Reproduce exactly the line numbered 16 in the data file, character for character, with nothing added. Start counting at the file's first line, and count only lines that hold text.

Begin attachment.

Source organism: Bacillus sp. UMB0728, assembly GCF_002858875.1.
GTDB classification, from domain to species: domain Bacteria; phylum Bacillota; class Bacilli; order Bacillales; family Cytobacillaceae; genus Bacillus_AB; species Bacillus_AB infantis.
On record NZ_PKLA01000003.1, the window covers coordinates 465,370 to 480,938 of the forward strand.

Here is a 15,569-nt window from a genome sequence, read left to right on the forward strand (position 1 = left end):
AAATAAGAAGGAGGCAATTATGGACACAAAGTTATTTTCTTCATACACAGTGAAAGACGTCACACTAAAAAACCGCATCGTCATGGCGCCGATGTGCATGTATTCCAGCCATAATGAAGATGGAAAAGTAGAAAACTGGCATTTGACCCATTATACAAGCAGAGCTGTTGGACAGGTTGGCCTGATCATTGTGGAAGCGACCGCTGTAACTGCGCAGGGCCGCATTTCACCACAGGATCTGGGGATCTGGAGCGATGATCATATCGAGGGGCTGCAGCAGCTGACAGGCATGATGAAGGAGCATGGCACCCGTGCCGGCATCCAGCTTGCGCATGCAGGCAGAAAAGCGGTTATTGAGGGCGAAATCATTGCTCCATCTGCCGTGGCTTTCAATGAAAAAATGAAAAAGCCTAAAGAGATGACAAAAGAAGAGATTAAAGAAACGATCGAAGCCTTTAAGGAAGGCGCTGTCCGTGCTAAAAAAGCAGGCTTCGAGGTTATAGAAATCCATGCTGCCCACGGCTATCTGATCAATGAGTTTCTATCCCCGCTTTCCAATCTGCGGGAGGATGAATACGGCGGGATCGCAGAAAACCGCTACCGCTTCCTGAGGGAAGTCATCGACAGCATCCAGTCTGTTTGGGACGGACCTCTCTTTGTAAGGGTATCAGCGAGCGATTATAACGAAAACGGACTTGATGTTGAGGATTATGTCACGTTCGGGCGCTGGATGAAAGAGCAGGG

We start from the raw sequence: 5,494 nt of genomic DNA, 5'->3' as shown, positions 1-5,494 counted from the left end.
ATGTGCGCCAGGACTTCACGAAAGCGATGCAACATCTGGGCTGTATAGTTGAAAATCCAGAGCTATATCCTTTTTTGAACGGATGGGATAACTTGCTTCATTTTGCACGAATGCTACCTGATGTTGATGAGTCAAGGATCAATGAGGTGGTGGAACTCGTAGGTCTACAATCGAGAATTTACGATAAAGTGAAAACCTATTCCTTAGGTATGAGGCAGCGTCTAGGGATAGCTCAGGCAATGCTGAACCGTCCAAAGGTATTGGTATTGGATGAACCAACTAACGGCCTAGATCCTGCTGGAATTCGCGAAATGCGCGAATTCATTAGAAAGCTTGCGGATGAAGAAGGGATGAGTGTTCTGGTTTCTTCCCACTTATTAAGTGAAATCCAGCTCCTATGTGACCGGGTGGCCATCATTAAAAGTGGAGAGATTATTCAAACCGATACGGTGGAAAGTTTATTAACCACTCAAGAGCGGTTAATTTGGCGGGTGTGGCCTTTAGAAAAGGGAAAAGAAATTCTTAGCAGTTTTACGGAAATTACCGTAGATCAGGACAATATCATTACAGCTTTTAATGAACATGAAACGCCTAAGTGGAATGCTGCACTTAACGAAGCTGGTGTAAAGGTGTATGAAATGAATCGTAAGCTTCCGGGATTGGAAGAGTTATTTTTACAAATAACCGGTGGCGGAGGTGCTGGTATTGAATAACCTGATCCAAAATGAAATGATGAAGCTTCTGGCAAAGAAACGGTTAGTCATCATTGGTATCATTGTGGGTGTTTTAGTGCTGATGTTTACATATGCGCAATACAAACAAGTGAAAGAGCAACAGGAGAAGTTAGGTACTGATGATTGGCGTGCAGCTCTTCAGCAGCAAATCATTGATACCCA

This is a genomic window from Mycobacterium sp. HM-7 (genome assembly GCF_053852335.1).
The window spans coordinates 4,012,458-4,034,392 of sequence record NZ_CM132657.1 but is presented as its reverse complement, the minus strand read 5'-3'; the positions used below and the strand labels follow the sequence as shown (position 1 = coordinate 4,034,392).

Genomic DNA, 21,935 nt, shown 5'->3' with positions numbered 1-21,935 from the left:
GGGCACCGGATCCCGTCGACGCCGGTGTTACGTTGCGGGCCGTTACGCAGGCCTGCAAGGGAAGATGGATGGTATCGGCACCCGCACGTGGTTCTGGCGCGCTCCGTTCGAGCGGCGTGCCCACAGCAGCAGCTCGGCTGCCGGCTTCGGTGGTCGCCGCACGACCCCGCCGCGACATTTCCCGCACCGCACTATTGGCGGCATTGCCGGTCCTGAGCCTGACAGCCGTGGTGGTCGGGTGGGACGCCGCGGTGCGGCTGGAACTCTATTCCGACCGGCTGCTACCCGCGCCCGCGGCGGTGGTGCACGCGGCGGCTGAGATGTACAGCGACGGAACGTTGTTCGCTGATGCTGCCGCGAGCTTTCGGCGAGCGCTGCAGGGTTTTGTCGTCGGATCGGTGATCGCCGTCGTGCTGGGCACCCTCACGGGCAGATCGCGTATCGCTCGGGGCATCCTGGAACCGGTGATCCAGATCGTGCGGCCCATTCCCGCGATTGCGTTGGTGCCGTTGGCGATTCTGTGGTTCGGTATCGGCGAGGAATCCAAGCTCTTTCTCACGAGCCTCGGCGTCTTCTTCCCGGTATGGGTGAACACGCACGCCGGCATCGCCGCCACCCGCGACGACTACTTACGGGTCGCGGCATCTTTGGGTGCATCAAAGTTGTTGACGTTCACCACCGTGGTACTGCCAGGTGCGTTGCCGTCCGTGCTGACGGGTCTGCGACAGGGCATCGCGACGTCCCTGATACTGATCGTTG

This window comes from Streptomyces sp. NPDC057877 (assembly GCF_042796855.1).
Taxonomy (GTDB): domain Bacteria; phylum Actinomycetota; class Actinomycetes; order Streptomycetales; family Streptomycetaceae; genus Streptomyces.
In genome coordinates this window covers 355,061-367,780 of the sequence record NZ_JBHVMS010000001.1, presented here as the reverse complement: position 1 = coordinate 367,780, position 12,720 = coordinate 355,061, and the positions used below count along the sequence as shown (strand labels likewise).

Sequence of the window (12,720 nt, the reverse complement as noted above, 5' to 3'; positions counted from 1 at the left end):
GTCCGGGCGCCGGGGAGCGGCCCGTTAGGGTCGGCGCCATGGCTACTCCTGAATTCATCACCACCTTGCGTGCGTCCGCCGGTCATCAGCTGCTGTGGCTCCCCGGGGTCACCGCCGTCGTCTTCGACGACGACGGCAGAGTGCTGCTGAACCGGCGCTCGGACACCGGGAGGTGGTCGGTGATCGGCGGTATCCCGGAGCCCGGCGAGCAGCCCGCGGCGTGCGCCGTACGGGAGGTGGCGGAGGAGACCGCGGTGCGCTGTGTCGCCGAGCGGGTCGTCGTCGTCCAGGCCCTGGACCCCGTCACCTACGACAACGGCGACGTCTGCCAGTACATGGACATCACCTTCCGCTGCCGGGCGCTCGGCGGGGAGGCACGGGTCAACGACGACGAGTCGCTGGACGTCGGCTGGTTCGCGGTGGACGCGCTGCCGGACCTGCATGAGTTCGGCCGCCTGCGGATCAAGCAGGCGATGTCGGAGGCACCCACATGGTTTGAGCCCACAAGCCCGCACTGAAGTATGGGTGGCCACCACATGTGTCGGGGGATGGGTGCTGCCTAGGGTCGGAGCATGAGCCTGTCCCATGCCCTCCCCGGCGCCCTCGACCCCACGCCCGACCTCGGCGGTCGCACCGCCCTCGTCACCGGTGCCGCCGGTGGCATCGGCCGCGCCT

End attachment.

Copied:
GTCCGGGCGCCGGGGAGCGGCCCGTTAGGGTCGGCGCCATGGCTACTCCTGAATTCATCACCACCTTGCGTGCGTCCGCCGGTCATCAGCTGCTGTGGCTCCCCGGGGTCACCGCCGTCGTCTTCGACGACGACGGCAGAGTGCTGCTGAACCGGCGCTCGGACACCGGGAGGTGGTCGGTGATCGGCGGTATCCCGGAGCCCGGCGAGCAGCCCGCGGCGTGCGCCGTACGGGAGGTGGCGGAGGAGACCGCGGTGCGCTGTGTCGCCGAGCGGGTCGTCGTCGTCCAGGCCCTGGACCCCGTCACCTACGACAACGGCGACGTCTGCCAGTACATGGACATCACCTTCCGCTGCCGGGCGCTCGGCGGGGAGGCACGGGTCAACGACGACGAGTCGCTGGACGTCGGCTGGTTCGCGGTGGACGCGCTGCCGGACCTGCATGAGTTCGGCCGCCTGCGGATCAAGCAGGCGATGTCGGAGGCACCCACATGGTTTGAGCCCACAAGCCCGCACTGAAGTATGGGTGGCCACCACATGTGTCGGGGGATGGGTGCTGCCTAGGGTCGGAGCATGAGCCTGTCCCATGCCCTCCCCGGCGCCCTCGACCCCACGCCCGACCTCGGCGGTCGCACCGCCCTCGTCACCGGTGCCGCCGGTGGCATCGGCCGCGCCT